Before the Civil War, a new idea of womanhood took shape in America in general and in the Northeast in particular. Women of the propertied classes assumed the mantle of moral guardians of their families and the nation. Laboring women, by contrast, continued to suffer from the oppressions of sex and class. In fact, their very existence troubled their more prosperous sisters, for the impoverished female worker violated dearly held genteel precepts of 'woman's nature' and 'woman's place.' City of Women delves into the misfortunes that New York City's laboring women suffered and the problems that resulted. Looking at how and why a community of women workers came into existence, Christine Stansell analyzes the social conflicts surrounding laboring women and the social pressure these conflicts brought to bear on others. The result is a fascinating journey into economic relations and cultural forms that influenced working women's lives—one that reveals, at last, the female city concealed within America's first great metropolis.
Christine Stansell writes about the social, sexual, and cultural history of American women and gender relations. Her most recent book, American Moderns: Bohemian New York and the Creation of a New Century, follows an influential group of writers, artists, and political radicals from 1890 to 1920. Stansell’s first book, City of Women: Sex and Class in New York, 1789-1860, reveals the central role that working-class women played in the city’s history. She worked in the new field of the history of sexuality, collaborating with Ann Snitow and Sharon Thompson to publish Powers of Desire; The Politics of Sexuality. She has received fellowships from the John Simon Guggenheim Memorial Foundation, the American Council of Learned Societies, and the Institute for Advanced Study, and the Radcliffe Institute for Advanced Study.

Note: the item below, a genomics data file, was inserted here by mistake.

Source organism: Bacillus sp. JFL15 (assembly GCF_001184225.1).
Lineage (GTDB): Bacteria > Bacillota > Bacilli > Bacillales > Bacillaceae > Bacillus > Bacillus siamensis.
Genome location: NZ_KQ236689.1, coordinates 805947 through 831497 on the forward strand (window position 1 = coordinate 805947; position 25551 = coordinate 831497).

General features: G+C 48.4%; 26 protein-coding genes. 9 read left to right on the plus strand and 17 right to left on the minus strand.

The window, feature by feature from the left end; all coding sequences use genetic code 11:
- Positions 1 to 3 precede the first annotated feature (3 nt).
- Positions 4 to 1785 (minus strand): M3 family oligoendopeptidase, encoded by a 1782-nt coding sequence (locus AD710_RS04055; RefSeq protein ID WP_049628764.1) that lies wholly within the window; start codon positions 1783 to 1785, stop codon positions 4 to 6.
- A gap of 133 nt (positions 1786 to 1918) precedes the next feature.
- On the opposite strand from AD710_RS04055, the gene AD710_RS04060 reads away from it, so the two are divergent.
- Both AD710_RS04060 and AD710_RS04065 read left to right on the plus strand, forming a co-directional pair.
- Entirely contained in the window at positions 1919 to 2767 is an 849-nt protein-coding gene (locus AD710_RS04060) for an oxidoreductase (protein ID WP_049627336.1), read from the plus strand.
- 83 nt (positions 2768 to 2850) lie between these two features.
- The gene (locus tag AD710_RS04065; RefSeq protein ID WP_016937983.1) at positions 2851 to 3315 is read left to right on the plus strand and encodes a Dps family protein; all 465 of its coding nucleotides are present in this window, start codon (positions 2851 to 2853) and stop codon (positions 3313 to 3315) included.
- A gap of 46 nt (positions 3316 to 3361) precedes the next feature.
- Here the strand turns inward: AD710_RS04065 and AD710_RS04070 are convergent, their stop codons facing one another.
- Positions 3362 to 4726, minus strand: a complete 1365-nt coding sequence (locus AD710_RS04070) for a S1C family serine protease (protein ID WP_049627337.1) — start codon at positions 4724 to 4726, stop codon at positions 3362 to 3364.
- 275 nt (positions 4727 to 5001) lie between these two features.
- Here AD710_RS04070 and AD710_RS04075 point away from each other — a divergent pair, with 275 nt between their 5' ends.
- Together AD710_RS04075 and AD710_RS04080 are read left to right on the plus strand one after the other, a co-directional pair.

Anne Twitty is an Associate Professor of History & Chair of the Undergraduate Committee at the University of Mississippi. Broadly defined, Professor Twitty’s research focuses on questions of nineteenth-century American social and cultural history, with a special emphasis on legal and labor history, slavery and freedom, gender and women’s history, and the history of the South and Midwest. She joined the faculty at the University of Mississippi in the fall of 2010 after completing her bachelor’s degree in political science at The George Washington University in Washington, D.C. and her master’s and doctoral degrees in history at Princeton University. Her first book, Before Dred Scott: Slavery and Legal Culture in the American Confluence, 1787-1857, was published by Cambridge University Press in 2016. You can follow her on Twitter: @ProfessorTwitty.